3 Things to Do Before You Choose a Strict Diet or Extreme Workouts


Many people make the biggest mistake when it comes to improving their health. These changes don’t usually last and can lead to frustration and wasted energy. These tips will help you lose weight and get past a plateau in your strength.

1. Sleep

When it comes to improving your health, sleep is the most overlooked tool. You can’t achieve your goals if you don’t get enough sleep. Our muscular, circulatory, and respiratory systems are all stressed when we train. To repair the damage done to the body, these systems require time to recover. You are denying your body the necessary components of this recovery phase by not getting enough sleep.

The importance of sleep is also important in controlling metabolism, reducing inflammation, and controlling cortisol levels. This directly impacts our mood, mental and physical health as well as our energy levels. Despite this, Americans are still getting less and less sleep.

The American Academy of Sleep recommends that adults (non-athletes) get at least 7-9 hours of sleep each night. Yet, Americans get only 6.8 hours of sleep per night. For those who train for strength, however, it is recommended that you get 8-10 hours of sleep each night.

This is not an easy task for everyone. I recommend creating a nighttime routine if you are struggling to get enough sleep. While this will be different for everyone, here are some key points:

  • Consistent bedtime
  • Reduce screen time one hour before bed
  • Before you go to bed, avoid eating large or sugary foods
  • Having a cut off time for caffeine (scientists suggest early afternoon)

These steps have helped me sleep better since I started incorporating them into my bedtime routine. My bedtime routine includes stretching, reading, and journaling. Journaling is a great way to calm my mind and make it easier to sleep.

2. Hydrate Responsibly

While Hydration may seem obvious to some, I guarantee that the majority of people don’t drink enough water to meet their daily needs. It is recommended that we consume half of our body weight in ounces. If I’m 180 lbs, then I should aim for a minimum of 90 fluid ounces of water per day. However, this number does not include water loss due to exercise, temperature, humidity, etc. Although exercisers and athletes have different needs, a good rule is to keep your body in shape. For every hour of exercise, drink 16-24 fl. oz water(In addition to the baseline needs you have calculated previously).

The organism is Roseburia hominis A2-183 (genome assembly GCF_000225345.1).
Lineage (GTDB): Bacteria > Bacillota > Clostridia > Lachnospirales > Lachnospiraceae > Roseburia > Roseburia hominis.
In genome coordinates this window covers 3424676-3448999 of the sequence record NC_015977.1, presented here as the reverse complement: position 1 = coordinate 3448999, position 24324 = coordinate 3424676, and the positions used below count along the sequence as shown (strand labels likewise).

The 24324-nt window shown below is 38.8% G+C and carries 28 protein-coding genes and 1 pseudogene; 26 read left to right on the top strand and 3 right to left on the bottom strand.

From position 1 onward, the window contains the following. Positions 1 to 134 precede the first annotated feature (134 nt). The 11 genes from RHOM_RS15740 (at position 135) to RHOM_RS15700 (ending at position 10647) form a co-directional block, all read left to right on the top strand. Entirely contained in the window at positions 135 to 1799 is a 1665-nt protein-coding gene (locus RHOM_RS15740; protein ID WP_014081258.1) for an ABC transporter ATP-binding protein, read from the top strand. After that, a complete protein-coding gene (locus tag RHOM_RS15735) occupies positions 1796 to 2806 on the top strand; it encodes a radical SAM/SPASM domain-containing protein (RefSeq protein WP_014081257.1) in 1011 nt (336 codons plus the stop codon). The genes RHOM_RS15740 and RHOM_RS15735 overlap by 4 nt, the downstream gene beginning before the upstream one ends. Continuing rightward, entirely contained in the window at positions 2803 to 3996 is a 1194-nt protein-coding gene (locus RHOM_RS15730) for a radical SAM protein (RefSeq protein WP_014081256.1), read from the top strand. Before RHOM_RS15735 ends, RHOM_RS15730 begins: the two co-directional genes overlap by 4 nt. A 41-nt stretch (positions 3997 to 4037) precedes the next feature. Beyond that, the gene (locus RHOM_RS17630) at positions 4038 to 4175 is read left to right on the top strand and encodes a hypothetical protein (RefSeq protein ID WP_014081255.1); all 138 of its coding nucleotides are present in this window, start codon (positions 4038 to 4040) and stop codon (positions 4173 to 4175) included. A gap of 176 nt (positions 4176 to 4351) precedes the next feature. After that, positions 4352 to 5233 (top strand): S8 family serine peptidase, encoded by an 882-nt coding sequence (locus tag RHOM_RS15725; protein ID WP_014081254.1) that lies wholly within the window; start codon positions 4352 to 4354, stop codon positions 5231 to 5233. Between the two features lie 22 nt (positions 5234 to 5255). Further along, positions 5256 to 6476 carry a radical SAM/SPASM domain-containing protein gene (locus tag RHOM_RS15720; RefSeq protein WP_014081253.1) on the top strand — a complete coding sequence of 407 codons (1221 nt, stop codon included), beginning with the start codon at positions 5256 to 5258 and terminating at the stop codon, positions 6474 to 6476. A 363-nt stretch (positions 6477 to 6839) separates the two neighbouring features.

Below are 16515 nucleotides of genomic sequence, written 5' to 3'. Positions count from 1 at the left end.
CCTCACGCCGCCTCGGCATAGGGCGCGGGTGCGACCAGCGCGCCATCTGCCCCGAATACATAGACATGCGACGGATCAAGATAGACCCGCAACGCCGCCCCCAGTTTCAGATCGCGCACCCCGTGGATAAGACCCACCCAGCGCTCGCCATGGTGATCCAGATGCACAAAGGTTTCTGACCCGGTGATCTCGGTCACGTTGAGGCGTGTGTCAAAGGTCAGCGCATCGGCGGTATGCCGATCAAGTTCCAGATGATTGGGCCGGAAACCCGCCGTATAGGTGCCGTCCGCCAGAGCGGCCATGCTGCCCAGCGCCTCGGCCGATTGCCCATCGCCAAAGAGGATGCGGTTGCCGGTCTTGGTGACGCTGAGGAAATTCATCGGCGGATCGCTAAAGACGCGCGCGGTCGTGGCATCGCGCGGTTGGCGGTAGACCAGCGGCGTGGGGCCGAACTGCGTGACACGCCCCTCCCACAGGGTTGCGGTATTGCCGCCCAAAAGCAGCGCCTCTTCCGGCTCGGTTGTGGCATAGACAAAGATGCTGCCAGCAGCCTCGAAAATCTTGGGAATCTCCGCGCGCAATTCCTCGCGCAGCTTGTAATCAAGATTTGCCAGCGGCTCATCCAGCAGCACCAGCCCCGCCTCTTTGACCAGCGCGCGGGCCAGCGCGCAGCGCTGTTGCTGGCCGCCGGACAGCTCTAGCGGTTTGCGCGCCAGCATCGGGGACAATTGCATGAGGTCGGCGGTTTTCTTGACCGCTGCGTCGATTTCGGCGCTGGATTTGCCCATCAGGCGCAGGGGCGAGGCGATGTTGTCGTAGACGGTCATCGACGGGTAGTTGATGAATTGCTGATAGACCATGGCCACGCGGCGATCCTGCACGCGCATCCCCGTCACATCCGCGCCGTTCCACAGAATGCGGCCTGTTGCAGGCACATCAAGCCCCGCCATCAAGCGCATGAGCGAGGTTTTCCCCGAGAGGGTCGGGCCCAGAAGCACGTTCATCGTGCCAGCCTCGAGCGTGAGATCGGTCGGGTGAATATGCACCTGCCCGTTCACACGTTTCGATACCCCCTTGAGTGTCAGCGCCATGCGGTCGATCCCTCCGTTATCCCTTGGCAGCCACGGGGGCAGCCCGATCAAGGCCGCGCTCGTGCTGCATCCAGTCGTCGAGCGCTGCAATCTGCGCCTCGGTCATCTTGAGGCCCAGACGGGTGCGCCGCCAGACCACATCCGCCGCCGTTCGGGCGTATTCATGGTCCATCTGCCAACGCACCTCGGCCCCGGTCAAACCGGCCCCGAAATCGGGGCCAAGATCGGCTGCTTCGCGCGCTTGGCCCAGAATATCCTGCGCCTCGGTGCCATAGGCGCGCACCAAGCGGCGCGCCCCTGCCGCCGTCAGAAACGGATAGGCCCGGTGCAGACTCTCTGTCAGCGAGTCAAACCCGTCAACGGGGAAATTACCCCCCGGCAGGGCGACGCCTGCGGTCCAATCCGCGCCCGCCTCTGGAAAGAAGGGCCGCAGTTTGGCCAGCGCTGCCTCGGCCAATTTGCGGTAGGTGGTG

Although we hear a lot of talk about electrolytes, unfortunately, many people have been misled by marketing. Popular sports drinks such as Powerade and Gatorade are intended to be extremely tasty. These drinks contain very little sodium and carbohydrates. This has a minimal impact on replenishing electrolytes. You can replenish your sodium levels after a workout by eating a carb-dense meal or snack, and then drinking water to counteract the sodium loss.


Although it is less common than dehydration in most cases, there are some things you should be aware of when you reach the other end. This is also known as exercise-associated Hyponatremia or EAH. EAH is when blood-sodium levels are diluted. This can cause decreased performance, nausea and vomiting, as well as seizures. Listen to your body. Don’t drink if you don’t feel thirsty.

3. Pay Attention to What You Eat

The last habit you can make to be more accountable for what you eat is to keep track of your meals. This is not to be confused with tracking macros and calories. It can be as easy as keeping a food diary with a summary of your meals that day. This simple log can help you keep track of your daily eating habits. If the scale does not move or falls, it can help to clarify the situation. If you decide to go more in-depth later, this will provide a solid foundation. Many meal plans and templates require that you count calories and macros. This can be done by measuring, weighing, and logging food.

Being honest with yourself is the most important aspect of tracking, whether it’s in a notebook, an app, or both. This includes accounting for desserts you had after dinner and the cocktails you drank with friends.

You don’t have to be extravagant at first. Start small and start to keep track of the food you eat each day.

This post was written by Darryl Johnson, Co-Owner of Apex performance. At Apex performance we are a community of highly trained experts looking to provide performance enhancement and a permanent lifestyle change for our clients in a fun and interactive environment. Members can take advantage of one of the best gyms in Tampa, small group classes, and specialized courses for a wide variety of athletics, sports training, and body goals!